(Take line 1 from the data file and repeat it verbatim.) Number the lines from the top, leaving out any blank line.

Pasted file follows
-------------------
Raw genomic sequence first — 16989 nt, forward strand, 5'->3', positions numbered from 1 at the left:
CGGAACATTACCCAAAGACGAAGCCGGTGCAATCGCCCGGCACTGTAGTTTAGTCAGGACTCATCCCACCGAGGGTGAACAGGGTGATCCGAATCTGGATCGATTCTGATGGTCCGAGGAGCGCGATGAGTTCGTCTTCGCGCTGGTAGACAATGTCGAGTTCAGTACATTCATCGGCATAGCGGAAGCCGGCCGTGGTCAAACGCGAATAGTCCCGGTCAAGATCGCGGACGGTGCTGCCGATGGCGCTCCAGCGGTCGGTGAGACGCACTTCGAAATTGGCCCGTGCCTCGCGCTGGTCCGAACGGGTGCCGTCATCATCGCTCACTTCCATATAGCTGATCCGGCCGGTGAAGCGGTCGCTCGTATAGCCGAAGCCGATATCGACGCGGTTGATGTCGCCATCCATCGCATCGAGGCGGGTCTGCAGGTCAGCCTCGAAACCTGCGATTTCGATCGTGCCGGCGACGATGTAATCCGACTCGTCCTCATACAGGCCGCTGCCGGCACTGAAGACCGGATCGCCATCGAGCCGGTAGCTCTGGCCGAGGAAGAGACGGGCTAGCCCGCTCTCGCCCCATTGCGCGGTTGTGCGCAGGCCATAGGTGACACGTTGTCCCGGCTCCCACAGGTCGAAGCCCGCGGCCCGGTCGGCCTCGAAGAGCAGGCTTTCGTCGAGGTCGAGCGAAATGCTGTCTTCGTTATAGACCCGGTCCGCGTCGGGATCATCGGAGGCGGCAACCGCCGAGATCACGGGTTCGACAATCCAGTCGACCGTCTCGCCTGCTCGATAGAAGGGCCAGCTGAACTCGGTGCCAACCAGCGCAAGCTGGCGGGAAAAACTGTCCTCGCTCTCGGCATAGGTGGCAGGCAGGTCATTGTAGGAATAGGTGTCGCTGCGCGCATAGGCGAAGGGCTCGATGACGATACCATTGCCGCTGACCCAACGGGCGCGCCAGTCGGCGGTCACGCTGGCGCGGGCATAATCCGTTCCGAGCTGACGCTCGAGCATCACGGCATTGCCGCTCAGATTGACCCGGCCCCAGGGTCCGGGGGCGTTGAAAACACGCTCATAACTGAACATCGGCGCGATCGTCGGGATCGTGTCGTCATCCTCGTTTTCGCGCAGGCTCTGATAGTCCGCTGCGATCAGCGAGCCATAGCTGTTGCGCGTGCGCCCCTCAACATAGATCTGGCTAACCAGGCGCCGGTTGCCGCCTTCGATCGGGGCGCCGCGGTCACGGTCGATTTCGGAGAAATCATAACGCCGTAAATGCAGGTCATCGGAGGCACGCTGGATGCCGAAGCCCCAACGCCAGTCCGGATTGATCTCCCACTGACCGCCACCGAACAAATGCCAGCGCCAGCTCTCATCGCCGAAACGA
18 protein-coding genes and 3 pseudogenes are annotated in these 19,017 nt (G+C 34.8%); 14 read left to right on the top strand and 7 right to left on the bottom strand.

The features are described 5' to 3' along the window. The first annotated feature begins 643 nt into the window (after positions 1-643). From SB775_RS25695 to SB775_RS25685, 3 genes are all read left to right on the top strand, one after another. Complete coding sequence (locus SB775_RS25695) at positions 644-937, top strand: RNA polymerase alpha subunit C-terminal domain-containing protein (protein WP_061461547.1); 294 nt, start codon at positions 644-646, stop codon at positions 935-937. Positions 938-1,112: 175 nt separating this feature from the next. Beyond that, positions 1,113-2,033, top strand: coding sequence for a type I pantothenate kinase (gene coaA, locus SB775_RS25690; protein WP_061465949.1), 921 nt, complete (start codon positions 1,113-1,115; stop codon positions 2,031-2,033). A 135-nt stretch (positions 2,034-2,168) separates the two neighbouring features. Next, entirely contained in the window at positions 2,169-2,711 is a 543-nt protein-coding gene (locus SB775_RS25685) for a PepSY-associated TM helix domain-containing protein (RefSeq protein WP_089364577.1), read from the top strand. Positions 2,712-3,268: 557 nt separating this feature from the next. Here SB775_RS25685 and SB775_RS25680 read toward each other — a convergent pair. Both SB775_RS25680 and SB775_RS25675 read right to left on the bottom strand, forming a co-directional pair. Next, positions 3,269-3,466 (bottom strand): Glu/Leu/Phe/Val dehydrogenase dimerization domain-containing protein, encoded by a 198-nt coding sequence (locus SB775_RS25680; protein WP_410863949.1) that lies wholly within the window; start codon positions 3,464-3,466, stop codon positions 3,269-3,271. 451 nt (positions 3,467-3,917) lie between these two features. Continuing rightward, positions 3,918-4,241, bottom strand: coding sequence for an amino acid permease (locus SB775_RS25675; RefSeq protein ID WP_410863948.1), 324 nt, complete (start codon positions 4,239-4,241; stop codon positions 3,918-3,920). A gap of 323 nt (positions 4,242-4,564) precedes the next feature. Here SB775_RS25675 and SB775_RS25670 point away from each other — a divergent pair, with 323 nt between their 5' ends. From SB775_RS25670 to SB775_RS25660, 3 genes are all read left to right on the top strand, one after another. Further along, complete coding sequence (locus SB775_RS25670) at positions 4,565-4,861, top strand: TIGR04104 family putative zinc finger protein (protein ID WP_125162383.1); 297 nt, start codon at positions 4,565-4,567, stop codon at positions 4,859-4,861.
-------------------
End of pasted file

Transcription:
Raw genomic sequence first — 16989 nt, forward strand, 5'->3', positions numbered from 1 at the left: